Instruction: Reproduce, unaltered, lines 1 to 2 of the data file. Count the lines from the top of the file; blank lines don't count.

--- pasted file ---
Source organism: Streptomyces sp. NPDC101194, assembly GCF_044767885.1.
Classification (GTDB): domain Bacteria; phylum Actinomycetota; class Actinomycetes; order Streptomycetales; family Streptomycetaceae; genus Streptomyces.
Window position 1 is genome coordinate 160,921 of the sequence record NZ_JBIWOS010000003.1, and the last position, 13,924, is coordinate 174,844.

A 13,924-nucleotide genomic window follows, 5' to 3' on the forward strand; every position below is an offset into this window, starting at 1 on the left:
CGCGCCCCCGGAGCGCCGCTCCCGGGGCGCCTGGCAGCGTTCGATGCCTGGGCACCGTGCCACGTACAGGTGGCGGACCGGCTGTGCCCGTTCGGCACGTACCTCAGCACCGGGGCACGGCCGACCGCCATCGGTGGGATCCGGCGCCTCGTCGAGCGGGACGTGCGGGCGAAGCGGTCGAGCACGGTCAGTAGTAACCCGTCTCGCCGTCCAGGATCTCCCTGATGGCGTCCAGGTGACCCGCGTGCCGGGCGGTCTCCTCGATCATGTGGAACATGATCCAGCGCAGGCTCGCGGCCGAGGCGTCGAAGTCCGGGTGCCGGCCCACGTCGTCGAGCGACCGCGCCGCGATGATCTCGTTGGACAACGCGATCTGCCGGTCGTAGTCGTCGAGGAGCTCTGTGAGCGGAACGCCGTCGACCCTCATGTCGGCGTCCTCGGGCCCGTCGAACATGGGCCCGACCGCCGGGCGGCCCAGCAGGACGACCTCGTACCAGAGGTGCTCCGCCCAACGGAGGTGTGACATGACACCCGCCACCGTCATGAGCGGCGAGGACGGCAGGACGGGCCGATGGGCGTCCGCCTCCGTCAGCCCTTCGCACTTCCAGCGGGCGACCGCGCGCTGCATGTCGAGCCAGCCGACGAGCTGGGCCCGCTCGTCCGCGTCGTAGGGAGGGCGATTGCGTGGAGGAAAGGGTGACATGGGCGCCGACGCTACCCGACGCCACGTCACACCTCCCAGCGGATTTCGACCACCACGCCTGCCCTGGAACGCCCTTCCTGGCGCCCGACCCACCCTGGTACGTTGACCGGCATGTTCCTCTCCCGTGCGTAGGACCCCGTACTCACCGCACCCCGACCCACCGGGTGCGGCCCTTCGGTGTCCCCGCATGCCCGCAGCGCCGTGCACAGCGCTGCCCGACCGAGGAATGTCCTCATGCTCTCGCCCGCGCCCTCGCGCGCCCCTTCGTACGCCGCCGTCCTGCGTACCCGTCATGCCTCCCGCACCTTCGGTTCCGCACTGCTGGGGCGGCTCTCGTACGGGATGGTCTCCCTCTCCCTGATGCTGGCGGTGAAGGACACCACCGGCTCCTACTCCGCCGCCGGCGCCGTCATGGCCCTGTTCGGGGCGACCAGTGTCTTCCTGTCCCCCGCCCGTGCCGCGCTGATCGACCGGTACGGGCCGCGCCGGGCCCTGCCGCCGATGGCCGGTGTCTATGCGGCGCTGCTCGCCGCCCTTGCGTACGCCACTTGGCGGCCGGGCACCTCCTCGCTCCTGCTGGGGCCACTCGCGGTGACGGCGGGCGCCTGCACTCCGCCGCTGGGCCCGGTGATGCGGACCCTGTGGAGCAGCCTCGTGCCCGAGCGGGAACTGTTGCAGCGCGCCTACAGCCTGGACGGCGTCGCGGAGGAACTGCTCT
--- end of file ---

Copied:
Source organism: Streptomyces sp. NPDC101194, assembly GCF_044767885.1.
Classification (GTDB): domain Bacteria; phylum Actinomycetota; class Actinomycetes; order Streptomycetales; family Streptomycetaceae; genus Streptomyces.